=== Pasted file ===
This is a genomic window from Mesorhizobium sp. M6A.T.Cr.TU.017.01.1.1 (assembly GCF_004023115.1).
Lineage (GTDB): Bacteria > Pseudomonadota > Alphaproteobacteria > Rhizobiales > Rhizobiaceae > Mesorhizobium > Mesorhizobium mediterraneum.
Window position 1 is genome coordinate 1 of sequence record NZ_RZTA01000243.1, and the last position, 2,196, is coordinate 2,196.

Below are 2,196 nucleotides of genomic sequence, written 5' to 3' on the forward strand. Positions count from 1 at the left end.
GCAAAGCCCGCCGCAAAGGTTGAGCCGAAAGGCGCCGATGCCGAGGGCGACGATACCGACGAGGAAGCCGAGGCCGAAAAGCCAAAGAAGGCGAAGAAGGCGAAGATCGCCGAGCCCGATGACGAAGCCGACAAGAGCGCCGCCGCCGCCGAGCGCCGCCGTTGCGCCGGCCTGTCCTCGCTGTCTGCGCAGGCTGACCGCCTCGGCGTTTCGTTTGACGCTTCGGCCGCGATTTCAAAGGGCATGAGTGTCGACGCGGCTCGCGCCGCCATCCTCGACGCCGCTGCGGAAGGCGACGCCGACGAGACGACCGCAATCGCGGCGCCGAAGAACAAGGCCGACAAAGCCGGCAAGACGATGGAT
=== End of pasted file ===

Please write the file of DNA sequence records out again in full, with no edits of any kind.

This is a genomic window from Mesorhizobium sp. M6A.T.Cr.TU.017.01.1.1 (assembly GCF_004023115.1).
Lineage (GTDB): Bacteria > Pseudomonadota > Alphaproteobacteria > Rhizobiales > Rhizobiaceae > Mesorhizobium > Mesorhizobium mediterraneum.
Window position 1 is genome coordinate 1 of sequence record NZ_RZTA01000243.1, and the last position, 2,196, is coordinate 2,196.

Below are 2,196 nucleotides of genomic sequence, written 5' to 3' on the forward strand. Positions count from 1 at the left end.
GCAAAGCCCGCCGCAAAGGTTGAGCCGAAAGGCGCCGATGCCGAGGGCGACGATACCGACGAGGAAGCCGAGGCCGAAAAGCCAAAGAAGGCGAAGAAGGCGAAGATCGCCGAGCCCGATGACGAAGCCGACAAGAGCGCCGCCGCCGCCGAGCGCCGCCGTTGCGCCGGCCTGTCCTCGCTGTCTGCGCAGGCTGACCGCCTCGGCGTTTCGTTTGACGCTTCGGCCGCGATTTCAAAGGGCATGAGTGTCGACGCGGCTCGCGCCGCCATCCTCGACGCCGCTGCGGAAGGCGACGCCGACGAGACGACCGCAATCGCGGCGCCGAAGAACAAGGCCGACAAAGCCGGCAAGACGATGGAT